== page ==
St. Mary-Industry and Investments

There is great potential in this parish for the extensive development o tourism, agriculture and manufacturing. Tourism is now the fastest growing sector of the economy in the parish, and some inroads have also been made in the industry. Agriculture remains the backbone of the parish’s economy.

Agriculture
When the banana industry in St. Mary was in its prime both owners of large plantations and small growers operated profitably.

In the late 1940s and 50s, Panama disease destroyed many of St. Mary’s banana plants. Recovery only came to the industry in 1959 with the introduction of the Lacatan banana, a disease-resistant variety which replaced the very susceptible Gros Michel variety.

St. Mary is a large producer of bananas, sugar cane, citrus, cocoa and pimento. It is said that virtually every crop thrives here.

St. Mary has benefited from programmes that support the banana industry. The Government earmarked $724 million on the Banana Support Project in the 2009/10. Physical targets initially envisaged were: ongoing technical and financial assistance to improve the viability of both export and domestic banana producers; to improve productivity and marketability while reducing the cost of production; and new economic agricultural and non-agricultural activities for farmers, farm workers and port workers.
Achievements of the Banana Support Project up to January 2009 were: the establishment of a Project Steering Committee and Project Management Unit; completion of several contracts under the banana improvement programme, such as the economic and financial analysis of the banana industry; banana resuscitation campaign to support the revitalisation and training programme implemented by the Banana Export Company; eight grants were awarded to seven organisations with total sum disbursed more than $39 million; and grants were awarded for Rural Diversification and Enterprise Development in traditional banana growing areas as well as to provide social and economic infrastructure to the domestic crop communities.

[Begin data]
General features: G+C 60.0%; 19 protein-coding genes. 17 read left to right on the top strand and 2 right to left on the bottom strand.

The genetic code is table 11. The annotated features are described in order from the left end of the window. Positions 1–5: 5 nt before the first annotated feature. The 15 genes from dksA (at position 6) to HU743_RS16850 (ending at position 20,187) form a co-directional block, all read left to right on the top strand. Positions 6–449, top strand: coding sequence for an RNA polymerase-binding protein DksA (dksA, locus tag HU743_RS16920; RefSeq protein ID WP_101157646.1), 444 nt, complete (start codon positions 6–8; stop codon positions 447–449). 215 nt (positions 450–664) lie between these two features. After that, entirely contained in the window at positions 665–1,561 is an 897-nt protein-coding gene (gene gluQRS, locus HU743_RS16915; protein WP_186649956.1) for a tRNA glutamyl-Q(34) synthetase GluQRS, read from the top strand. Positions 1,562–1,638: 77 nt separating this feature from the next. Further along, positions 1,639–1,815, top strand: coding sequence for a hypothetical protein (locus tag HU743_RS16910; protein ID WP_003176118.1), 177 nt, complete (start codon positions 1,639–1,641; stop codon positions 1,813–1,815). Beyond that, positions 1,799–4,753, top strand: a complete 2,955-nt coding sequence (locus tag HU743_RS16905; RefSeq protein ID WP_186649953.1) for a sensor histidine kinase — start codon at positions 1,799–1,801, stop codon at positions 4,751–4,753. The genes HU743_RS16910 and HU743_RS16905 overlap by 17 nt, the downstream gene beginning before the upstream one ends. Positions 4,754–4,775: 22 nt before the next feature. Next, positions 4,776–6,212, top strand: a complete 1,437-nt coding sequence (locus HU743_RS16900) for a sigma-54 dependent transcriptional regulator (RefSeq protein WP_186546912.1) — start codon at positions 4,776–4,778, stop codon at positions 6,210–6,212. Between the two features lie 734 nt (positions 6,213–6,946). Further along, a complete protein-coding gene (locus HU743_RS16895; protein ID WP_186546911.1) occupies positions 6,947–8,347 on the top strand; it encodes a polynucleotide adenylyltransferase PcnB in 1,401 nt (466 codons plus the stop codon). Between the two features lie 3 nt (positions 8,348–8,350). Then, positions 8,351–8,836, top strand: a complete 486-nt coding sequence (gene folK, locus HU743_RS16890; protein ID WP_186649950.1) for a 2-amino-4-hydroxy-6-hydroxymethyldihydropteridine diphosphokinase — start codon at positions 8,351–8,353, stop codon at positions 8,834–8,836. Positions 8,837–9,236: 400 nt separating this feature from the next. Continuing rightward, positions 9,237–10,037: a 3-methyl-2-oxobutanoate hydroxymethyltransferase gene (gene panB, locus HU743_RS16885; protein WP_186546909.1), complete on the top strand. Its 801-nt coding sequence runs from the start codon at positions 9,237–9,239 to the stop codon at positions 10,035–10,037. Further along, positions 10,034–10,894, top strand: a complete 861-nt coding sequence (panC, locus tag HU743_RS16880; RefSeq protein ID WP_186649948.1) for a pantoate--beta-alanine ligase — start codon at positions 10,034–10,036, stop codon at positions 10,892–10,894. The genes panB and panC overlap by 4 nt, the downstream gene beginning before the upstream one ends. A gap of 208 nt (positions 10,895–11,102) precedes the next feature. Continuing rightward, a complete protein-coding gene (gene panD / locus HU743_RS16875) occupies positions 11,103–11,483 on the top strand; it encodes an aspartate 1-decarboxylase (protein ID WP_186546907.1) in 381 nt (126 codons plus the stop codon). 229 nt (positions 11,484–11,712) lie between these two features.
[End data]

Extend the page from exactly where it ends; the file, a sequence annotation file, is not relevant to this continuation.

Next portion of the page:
The European Union has spent also a significant amount of money to develop agricultural and non-agricultural projects in Jamaica, to provide income to substitute for the losses occurring from the scaling down of the banana industry, under the European Union Banana Support Programme. The total contribution over 10 years has been € 3,490,000.00.

TOURISM
The parish has a small number of high-quality, successful, tourism- related properties and attractions.

Transportation

 Distance from the capital, Port Maria…
o To Kingston – 70.8 km (44 miles)
o To Montego Bay – 141.6 km (88 miles)
o To Negril – 225.3 km (140 miles)
o To Ocho Rios – 33.8 km (21 miles)

St. Mary-Main Towns

The three main towns in the parish are Port Maria, Oracabessa, and Annotto Bay.

Port Maria
Port Maria is the capital town of the parish. Located on the coast, the town has a good harbor in which lies Cabritta Isle. As the parish capital, the principal buildings are found here.

Oracabessa
Oracabessa is located west of Port Maria on the main road leading to the neighbouring parish of St. Ann. The name Oracabessa is thought to have been derived from the Spanish ‘oro de cabeza’ meaning Golden Head. Oracabessa is a farming town.

Annotto Bay
Annotto Bay is a seacoast town on the western side of the mouth of the Wag Water River, one of St. Mary’s many rivers. In its heyday, Annotto Bay boasted a rich sugar estate, Grays Inn, but this sugar factory no longer functions. The rusting smoke stacks that once billowed forth life on this estate now stand idle.

OTHER IMPORTANT TOWNS

Highgate
Highgate is a busy, bustling, agricultural and commercial centre.

Richmond
Formerly known as Meeks Springs, Richmond is a residential and farming area. Here is located Jamaica’s first ‘prison without bars’- Richmond Prison.